Research Help

Research Help Tutorial:
Advanced Web Searching

Text Version

While using a normal Google search is enough for some things, searching for reliable sources takes a bit more work. Luckily, Google has provided the tools you need to perform this kind of search in its "Advanced Search" interface. The "Advanced Search" page is accessible via a link located to the right of the search bar on the Google homepage. You can still do a normal search from this page, but you can also perform some unique and powerful searches as well. This tutorial will look at the different features of "Advance Search" and how they can help you.

All these words:
The "All these word" search is the standard Google search, and will give you the same results as if you'd used the main Google page. For instance, if you conduct an "all these words" search for "Ernest Hemingway," you would get exactly the same results as you would from entering "Ernest Hemmingway into the search box on the Google homepage.

This exact wording or phrase:
The "This exact wording or phrase" search yields the same results as putting a regular search phrase in quotation marks. If your search includes many short, common words, searching them as a phrase delivers better results.

For example, let's say you want to do a search for the line "to be or not to be" from Hamlet. This phrase is made up entirely of small, common words, so it's likely that many pages that have nothing to do with Hamlet will have those words in it. Completing a "this exact wording or phrase" search for "to be or not to be," yields two million search results. That may sound like it is a lot of results, however, a regular Google search brings back over a billion pages!

One or more of these words:
Searching within the "One or more of these words" box This is the same as typing OR between your search terms in a regular Google search. This is useful if what you're searching for a topic that can be called by several names, if you're searching for multiple things at once, or if you want to increase the number of hits you get.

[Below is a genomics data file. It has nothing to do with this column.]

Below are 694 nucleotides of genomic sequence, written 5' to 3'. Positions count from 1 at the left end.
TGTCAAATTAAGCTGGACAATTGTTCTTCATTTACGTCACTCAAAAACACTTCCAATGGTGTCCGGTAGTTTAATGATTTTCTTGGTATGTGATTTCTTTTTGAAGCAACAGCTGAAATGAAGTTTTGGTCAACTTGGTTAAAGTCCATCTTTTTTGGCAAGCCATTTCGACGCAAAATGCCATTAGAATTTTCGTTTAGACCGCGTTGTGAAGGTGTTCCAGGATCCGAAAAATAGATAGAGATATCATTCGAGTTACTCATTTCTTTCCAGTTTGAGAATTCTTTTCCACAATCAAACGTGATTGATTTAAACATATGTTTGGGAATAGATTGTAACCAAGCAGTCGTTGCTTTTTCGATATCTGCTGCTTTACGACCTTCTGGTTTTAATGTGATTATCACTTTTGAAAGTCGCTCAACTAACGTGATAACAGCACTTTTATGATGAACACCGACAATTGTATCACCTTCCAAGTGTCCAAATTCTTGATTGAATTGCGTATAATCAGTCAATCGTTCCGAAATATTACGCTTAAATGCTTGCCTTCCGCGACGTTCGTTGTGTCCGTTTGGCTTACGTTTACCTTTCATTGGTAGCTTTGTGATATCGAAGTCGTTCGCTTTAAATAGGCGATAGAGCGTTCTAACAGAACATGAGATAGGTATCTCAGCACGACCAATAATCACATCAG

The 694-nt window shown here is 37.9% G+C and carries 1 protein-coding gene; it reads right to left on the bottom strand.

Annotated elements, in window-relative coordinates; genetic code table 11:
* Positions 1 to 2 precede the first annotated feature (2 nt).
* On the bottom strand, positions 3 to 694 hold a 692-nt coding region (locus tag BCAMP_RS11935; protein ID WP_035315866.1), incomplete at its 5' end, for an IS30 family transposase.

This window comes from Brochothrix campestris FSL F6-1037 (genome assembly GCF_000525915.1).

For example, if we run a search for anorexia OR bulimia OR "eating disorder," we get a lot of results. Google has pulled in everything that has one or more of those terms. A regular Google search for those words brings fewer hits, but since we're trying to expand the number of hits we get in this case, it isn't necessarily a good thing.

Any of these unwanted words:
The "Any of these unwanted words" search is the same as putting a minus sign in front of words you don't want searched in the regular Google search. A minus sign means you don't want that word to appear in what your search brings back.

For example, let's say you wanted to find out places where "to be or not to be" has been used outside of Shakespeare and Hamlet. Enter "to be or not to be" in the "this exact word or phrase" box we used before, only this time include "Shakespeare" in the "any of these unwanted words" box.

The search results include pages that have the phrase but not its most famous user. Compare this with a regular phrase search for "to be or not to be." The results are quite different!

Search within a site or domain:
The "Search within a site or domain" box lets you limit your search to a specific group of websites or even an entire domain. For instance, by entering "olemiss.edu" into the search box, we've told Google to only search the "olemiss.edu" web site. If we run a web site search with no other search terms, Google brings back everything from that site.

A domain is signified by the letters at the end of a web address. <.edu> and <.gov> are generally more reliable as sources than <.com> or <.net> since they are limited to educational and government sites. For the most reliable internet sources, try limiting your search to the <.edu> or <.gov> domains.

Let's try a search on William Faulkner limited just to the <.edu> domain. This is like a regular Google search, but Google is only searching for our terms in sites that end in <.edu>. The results are generally very good for research, including Faulkner pages at Ole Miss, the Faulkner society, and the Faulkner archive at the University of Virginia.

Conclusion:
Using these advanced Google searches is easy, and they can lead to better results. Still, you will need to learn how to evaluate a web site in order to tell if your results are reliable; see the evaluating web sites tutorial for more information.


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